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Key Camera Concepts: ISO, F/stop Defined

Photography Basics

More and more, we are seeing customers bringing image capture in-house. Here are some things to consider if you plan to do this:

The downside, however, is that the complexity of current feature-rich cameras can result in lower quality images due to gaps in knowledge, poor documentation and lack of process control. With that in mind, we've created a digital photography primer, a review of digital camera basics and tips for achieving optimal results in print.

What Is The F/stop?

The f/stop setting controls the diameter of the aperture, the temporary opening that allows light to enter and expose the image media as you take a picture.

What Does It Measure?

The higher the f/stop, the smaller the diameter of the aperture during exposure.

What Is The Effect?

A lower f/stop results in a shorter depth of field, which is the area of foreground and background relative to the focal point that remains in focus. We've created several examples to help illustrate the points in this article. Notice that the El Camino behind the Corvette, as well as the Corvette's shadow, are out of focus at this camera's lowest supported f/stop setting (2.5), whereas these areas around the point of focus are crisper at its highest f/stop setting (8.0).

What About The Exposure?

To compensate for the decrease in volume of light, exposure time (shutter speed) must increase as the f/stop increases.


f/stop 2.5
This image was captured with the f/stop set to 2.5. Note that the exposure time, which the camera set automatically, was 1/10 second. A lower f/stop setting heightens emphasis on the point of focus.

f/stop 8
This image was captured with the f/stop set to 8, the camera's maximum. Notice the increased detail in the foreground and the background, as the depth of field has increased. The effect is to lessen the emphasis on the point of focus, while capturing more of the overall image in focus. Note that the exposure time, which the camera set automatically, increased to 1 second.

During the capture of all the example images for this article, we used the camera's built-in light meter to keep the light an approximate constant. You can see it required an exposure 10 times longer to maintain the same brightness at an f/stop of 8.0 vs. an f/stop of 2.5.

Note that all of these exposures were made at a very low speed (ISO setting of 50), which resulted in a long exposure requirement across the board. Also, note that it would take an extraordinarily-steady hand to shoot these images without a tripod. The exposure times are just too long, and even a little bit of movement will result in a blurry shot.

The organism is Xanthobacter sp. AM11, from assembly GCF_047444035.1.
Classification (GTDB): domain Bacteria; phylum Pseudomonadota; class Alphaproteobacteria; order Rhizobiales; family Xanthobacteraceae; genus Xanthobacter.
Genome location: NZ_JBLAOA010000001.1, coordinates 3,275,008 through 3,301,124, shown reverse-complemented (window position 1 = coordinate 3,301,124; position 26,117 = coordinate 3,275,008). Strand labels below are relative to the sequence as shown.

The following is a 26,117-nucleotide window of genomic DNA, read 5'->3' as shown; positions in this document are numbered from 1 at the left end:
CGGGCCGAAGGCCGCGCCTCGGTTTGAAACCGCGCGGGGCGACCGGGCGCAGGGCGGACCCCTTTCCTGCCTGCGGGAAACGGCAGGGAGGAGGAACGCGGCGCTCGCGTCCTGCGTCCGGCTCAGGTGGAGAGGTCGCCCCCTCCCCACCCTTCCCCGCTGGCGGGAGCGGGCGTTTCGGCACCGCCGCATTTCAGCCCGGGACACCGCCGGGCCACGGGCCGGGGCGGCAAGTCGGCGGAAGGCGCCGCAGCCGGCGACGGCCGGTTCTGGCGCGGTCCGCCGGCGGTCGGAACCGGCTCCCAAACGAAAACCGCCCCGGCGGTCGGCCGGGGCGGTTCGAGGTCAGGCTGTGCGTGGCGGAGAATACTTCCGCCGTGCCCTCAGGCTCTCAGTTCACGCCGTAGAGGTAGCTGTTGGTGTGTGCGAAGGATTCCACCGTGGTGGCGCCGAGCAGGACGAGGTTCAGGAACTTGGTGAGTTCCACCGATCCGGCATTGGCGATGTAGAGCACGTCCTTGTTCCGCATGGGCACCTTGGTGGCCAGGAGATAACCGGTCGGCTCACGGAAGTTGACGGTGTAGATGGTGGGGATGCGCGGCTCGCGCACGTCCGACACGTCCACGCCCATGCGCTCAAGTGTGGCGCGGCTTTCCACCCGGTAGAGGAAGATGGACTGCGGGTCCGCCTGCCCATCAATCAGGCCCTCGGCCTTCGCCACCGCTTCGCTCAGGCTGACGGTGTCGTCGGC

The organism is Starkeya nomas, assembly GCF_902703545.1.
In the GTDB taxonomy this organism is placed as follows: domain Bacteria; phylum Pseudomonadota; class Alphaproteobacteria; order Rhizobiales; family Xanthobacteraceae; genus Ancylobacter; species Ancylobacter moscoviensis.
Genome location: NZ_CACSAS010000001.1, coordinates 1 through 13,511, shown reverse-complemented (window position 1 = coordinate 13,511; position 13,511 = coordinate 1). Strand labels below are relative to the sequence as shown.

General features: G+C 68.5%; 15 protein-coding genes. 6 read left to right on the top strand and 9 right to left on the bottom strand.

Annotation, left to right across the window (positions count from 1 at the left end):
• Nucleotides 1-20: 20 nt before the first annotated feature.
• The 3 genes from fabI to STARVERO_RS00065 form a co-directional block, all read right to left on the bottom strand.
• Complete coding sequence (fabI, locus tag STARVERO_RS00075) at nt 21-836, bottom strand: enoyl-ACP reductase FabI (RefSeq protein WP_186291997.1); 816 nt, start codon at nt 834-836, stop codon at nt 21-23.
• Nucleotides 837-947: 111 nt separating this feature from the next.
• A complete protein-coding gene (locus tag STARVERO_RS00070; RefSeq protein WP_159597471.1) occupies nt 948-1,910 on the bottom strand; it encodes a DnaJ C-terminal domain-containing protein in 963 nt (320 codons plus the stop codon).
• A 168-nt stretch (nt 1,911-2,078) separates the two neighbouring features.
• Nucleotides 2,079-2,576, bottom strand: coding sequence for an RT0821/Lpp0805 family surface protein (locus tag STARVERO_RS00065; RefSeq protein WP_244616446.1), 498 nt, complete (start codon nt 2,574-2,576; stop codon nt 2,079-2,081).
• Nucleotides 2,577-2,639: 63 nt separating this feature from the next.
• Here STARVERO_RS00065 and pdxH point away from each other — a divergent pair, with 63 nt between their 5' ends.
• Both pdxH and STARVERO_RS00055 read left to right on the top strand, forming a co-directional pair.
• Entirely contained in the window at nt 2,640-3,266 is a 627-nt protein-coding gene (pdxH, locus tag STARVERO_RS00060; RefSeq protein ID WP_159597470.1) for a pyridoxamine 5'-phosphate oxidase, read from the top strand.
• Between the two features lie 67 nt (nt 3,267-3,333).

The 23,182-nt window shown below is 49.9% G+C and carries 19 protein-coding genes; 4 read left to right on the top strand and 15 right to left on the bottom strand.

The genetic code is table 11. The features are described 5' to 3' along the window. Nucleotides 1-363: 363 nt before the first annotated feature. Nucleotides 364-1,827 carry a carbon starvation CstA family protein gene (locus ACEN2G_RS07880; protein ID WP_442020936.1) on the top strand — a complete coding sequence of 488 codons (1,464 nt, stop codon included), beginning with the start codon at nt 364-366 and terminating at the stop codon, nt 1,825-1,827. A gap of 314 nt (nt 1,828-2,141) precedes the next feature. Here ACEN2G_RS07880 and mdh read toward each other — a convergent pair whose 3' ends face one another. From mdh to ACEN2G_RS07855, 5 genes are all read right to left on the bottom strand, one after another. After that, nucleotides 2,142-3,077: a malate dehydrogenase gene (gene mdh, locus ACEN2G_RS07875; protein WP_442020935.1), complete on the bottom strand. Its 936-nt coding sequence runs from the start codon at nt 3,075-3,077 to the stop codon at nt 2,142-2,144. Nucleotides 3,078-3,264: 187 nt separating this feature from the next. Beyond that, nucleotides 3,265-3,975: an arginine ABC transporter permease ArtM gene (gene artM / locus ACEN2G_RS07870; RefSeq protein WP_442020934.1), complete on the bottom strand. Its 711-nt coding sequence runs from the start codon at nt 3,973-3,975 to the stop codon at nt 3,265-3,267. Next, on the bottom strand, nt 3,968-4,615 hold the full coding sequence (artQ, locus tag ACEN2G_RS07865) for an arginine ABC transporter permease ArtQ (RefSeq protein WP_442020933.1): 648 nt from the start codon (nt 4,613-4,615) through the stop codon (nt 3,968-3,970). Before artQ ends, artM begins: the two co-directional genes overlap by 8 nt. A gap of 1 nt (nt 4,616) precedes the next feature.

What Does ISO Measure?

ISO, which stands for International Standards Organization, started as a measure of the relative light sensitivity of photographic film. The higher the number, the more sensitive or faster the film became, creating a correctly-exposed image in less time. Higher-speed film was typically used to capture sports and other action shots. Today, the ISO measures the speed of the CCD chip that captures the image in a digital camera.

Does It Apply To Digital?

As with other mid-range to high-end digital cameras, the camera we used has an ISO setting that controls the sensitivity of the light sensor (referred to as the charge-coupled device or CCD). Use this to impose a specific exposure or look-and-feel to your image.

What Is The Effect?

As the ISO value increases, the CCD's sensitivity to light increases, allowing you to capture images at lower light levels and/or faster exposure times. This is especially helpful for both low-light conditions and subjects with motion.


ISO 50
This image was captured with the ISO set to 50. It results in a smooth grain and sharply in-focus image. Note, however that the exposure time required was 1/2 second.

ISO 400
This image was captured with the ISO set to 400, a relatively "fast" speed. This setting results in a much more grainy, rough image, though this effect is diminished if you plan to reduce the image in size. The advantage: It required an exposure of only 1/20 second.

What About Quality?

In the iSO examples above, the digital camera's minimum-supported ISO setting, a value of 50, resulted in a very long exposure requirement (1/2 second), but also resulted in a very smooth texture. The highest supported ISO value, 400, reduced the exposure time required by a factor of 10 (1/20 second), but resulted in a grainy overall texture.

Can I Still Make It Grainy?

If your camera supports it, setting the ISO value to 400 or more will give you a grainy look that was typically associated with faster films. You can emulate this look by experimenting with Photoshop's Add Noise filter under "Effects".

To capture the images for this feature story,
we used a Canon PowerShot digital camera.

           


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